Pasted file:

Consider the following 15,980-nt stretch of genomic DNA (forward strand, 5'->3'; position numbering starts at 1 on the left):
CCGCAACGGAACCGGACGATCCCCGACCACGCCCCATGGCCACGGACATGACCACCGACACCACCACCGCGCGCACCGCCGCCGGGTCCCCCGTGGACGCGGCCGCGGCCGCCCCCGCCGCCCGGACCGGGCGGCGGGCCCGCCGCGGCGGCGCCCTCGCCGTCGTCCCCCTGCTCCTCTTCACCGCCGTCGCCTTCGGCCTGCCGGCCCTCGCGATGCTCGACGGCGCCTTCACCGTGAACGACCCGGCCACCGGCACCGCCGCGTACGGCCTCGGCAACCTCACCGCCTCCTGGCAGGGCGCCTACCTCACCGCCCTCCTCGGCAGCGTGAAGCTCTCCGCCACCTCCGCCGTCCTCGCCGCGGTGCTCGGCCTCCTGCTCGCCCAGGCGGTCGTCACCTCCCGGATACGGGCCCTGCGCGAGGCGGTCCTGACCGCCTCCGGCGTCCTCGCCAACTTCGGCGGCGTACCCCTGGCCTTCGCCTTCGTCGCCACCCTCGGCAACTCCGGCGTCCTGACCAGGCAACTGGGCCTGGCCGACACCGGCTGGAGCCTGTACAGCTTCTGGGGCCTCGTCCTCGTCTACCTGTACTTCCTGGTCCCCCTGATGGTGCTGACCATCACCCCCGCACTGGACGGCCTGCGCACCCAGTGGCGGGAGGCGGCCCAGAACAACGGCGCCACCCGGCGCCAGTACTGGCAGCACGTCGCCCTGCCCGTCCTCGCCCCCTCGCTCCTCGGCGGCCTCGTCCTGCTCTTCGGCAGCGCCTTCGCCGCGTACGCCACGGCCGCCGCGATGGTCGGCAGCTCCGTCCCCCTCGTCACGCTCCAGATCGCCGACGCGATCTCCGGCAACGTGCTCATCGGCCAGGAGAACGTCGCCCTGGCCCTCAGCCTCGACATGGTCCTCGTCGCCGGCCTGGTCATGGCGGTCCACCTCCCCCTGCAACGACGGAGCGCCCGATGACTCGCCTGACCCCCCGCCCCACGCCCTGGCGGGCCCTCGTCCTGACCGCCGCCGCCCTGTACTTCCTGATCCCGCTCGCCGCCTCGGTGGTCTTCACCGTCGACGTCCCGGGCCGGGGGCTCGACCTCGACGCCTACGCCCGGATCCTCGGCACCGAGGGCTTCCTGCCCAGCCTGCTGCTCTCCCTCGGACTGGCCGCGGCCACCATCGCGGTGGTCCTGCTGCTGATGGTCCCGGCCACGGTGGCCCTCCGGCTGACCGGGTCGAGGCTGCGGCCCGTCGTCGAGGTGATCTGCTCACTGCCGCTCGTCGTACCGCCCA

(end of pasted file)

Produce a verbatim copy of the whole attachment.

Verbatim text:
Consider the following 15,980-nt stretch of genomic DNA (forward strand, 5'->3'; position numbering starts at 1 on the left):
CCGCAACGGAACCGGACGATCCCCGACCACGCCCCATGGCCACGGACATGACCACCGACACCACCACCGCGCGCACCGCCGCCGGGTCCCCCGTGGACGCGGCCGCGGCCGCCCCCGCCGCCCGGACCGGGCGGCGGGCCCGCCGCGGCGGCGCCCTCGCCGTCGTCCCCCTGCTCCTCTTCACCGCCGTCGCCTTCGGCCTGCCGGCCCTCGCGATGCTCGACGGCGCCTTCACCGTGAACGACCCGGCCACCGGCACCGCCGCGTACGGCCTCGGCAACCTCACCGCCTCCTGGCAGGGCGCCTACCTCACCGCCCTCCTCGGCAGCGTGAAGCTCTCCGCCACCTCCGCCGTCCTCGCCGCGGTGCTCGGCCTCCTGCTCGCCCAGGCGGTCGTCACCTCCCGGATACGGGCCCTGCGCGAGGCGGTCCTGACCGCCTCCGGCGTCCTCGCCAACTTCGGCGGCGTACCCCTGGCCTTCGCCTTCGTCGCCACCCTCGGCAACTCCGGCGTCCTGACCAGGCAACTGGGCCTGGCCGACACCGGCTGGAGCCTGTACAGCTTCTGGGGCCTCGTCCTCGTCTACCTGTACTTCCTGGTCCCCCTGATGGTGCTGACCATCACCCCCGCACTGGACGGCCTGCGCACCCAGTGGCGGGAGGCGGCCCAGAACAACGGCGCCACCCGGCGCCAGTACTGGCAGCACGTCGCCCTGCCCGTCCTCGCCCCCTCGCTCCTCGGCGGCCTCGTCCTGCTCTTCGGCAGCGCCTTCGCCGCGTACGCCACGGCCGCCGCGATGGTCGGCAGCTCCGTCCCCCTCGTCACGCTCCAGATCGCCGACGCGATCTCCGGCAACGTGCTCATCGGCCAGGAGAACGTCGCCCTGGCCCTCAGCCTCGACATGGTCCTCGTCGCCGGCCTGGTCATGGCGGTCCACCTCCCCCTGCAACGACGGAGCGCCCGATGACTCGCCTGACCCCCCGCCCCACGCCCTGGCGGGCCCTCGTCCTGACCGCCGCCGCCCTGTACTTCCTGATCCCGCTCGCCGCCTCGGTGGTCTTCACCGTCGACGTCCCGGGCCGGGGGCTCGACCTCGACGCCTACGCCCGGATCCTCGGCACCGAGGGCTTCCTGCCCAGCCTGCTGCTCTCCCTCGGACTGGCCGCGGCCACCATCGCGGTGGTCCTGCTGCTGATGGTCCCGGCCACGGTGGCCCTCCGGCTGACCGGGTCGAGGCTGCGGCCCGTCGTCGAGGTGATCTGCTCACTGCCGCTCGTCGTACCGCCCA